That ought to have been the headline for today’s story in the Arizona Republic detailing homeowners who were tricked into loan programs with escalating interest rates and payments.
But after signing the loan documents, the couple quickly wanted out of the deal. They couldn’t get copies of the papers or answers about why the figures didn’t match what had been promised and why some lines on the document were blank, Elizabeth said. But it was too late
These homeowners were told they’d be receiving $20,000 cash back from the seller of their new home in Queen Creek, money they received only in part. While the article talks at length of the illegal actions of the lender, it doesn’t mention whether these homeowners are facing any loan fraud charges for participating in a cash back scheme.
Are there legitimate reasons to receive money from a seller? Sure … there are allowances for repairs, landscaping and the like; there are contributions toward closing costs. None of these ought to involve a five-figure check being cut back to the buyer.
(I’ve been checking the tax records but can’t find their name in Queen Creek; best guess at what they paid is somewhere around $300,000, which means the $20K represents more than 6% of the purchase price …)
Clearly, these homeowners didn’t realize they were involved in loan fraud. According to the article they didn’t even question why there were blank lines throughout their loan documents. (“What are those for?” “Don’t worry about it.” “Oh, okay.”) But that doesn’t change the fact that they were participating in a cash-back scheme.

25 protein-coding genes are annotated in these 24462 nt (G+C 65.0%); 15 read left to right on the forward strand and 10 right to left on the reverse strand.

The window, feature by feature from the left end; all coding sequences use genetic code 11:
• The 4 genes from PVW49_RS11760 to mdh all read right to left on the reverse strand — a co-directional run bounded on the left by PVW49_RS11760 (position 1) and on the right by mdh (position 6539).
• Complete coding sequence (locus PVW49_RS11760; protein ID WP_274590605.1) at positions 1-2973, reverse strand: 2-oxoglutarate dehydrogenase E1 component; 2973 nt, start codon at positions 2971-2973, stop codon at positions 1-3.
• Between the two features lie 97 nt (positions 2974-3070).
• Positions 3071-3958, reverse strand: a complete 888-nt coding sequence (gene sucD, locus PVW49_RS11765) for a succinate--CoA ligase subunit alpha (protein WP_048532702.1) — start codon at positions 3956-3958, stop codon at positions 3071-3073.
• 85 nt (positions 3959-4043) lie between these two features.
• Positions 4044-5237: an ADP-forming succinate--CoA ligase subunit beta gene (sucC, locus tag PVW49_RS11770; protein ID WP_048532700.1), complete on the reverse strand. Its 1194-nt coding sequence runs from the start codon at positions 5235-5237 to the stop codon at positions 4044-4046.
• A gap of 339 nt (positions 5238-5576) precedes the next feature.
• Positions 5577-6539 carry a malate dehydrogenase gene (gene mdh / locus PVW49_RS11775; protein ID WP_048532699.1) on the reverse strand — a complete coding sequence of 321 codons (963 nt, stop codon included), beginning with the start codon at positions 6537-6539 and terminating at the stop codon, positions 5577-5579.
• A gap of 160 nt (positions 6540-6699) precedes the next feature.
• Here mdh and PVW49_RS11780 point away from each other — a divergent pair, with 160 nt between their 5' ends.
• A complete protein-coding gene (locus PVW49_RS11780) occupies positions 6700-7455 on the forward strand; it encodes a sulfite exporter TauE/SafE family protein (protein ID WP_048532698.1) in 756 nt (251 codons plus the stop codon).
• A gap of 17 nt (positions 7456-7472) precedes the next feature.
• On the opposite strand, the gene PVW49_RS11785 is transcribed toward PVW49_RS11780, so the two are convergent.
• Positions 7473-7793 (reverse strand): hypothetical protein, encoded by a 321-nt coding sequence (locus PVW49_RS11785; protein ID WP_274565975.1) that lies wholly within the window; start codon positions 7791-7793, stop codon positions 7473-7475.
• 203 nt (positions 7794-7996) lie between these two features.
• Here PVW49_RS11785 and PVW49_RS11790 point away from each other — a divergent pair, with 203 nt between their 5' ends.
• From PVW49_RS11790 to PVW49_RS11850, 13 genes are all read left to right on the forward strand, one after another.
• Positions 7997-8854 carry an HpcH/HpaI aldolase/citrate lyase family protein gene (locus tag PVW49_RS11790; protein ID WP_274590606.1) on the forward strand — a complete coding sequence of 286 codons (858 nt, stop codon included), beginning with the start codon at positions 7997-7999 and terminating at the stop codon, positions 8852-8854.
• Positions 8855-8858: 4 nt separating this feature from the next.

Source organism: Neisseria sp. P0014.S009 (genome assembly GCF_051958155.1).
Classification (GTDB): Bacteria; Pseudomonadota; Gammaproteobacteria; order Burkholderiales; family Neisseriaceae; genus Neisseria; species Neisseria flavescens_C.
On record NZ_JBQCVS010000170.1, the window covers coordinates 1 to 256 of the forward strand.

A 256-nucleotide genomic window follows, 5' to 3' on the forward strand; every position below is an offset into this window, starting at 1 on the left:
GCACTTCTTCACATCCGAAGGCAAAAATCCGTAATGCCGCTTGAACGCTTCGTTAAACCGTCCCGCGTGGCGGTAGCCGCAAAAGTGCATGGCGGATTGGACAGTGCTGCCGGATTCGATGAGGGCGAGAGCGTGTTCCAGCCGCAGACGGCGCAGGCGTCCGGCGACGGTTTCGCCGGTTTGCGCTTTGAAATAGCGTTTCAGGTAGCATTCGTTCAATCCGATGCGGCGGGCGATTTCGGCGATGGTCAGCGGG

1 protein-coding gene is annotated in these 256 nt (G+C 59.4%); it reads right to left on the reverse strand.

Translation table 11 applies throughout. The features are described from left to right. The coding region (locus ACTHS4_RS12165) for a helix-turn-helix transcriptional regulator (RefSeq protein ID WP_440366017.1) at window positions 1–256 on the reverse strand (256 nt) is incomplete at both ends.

Somehow the Arizona Republic, champion of cleaning up the housing and lending industry, never caught on to that little detail. Or maybe Ms. Reagor simply decided such information would ruin a wonderful tale of woe.
Don’t get me wrong. It’s not that I’m insensitive to the plight of many homeowners. There were hundreds of sharks in the loan industry, all looking for their next check and some of the lengths to which some went were beyond shady. There’s blame there to be sure.
But there also is some culpability with the homeowners who were signing loan documents with multiple blanks, who signed loan docs in a parking garage without a notary without knowing they needed one because they were using their nephew or their daughter’s new boyfriend or their neighbor to refinance.
Just because your niece Sally got her real estate license last week, it doesn’t mean you ought to trust her with the sale of your $400,000 house. And just because you’re nephew Tim started working in the mortgage industry a month back, it doesn’t mean you ought to trust him with the loan (refinance or otherwise) on your home.
For all the fingers pointing out to assign blame it would be refreshing to just once see the story of someone looking in the mirror and saying “I screwed up. I’m too smart to have gotten myself into this situation.”
Maybe next week.
[tags]real estate financing, loan fraud, Phoenix real estate[/tags]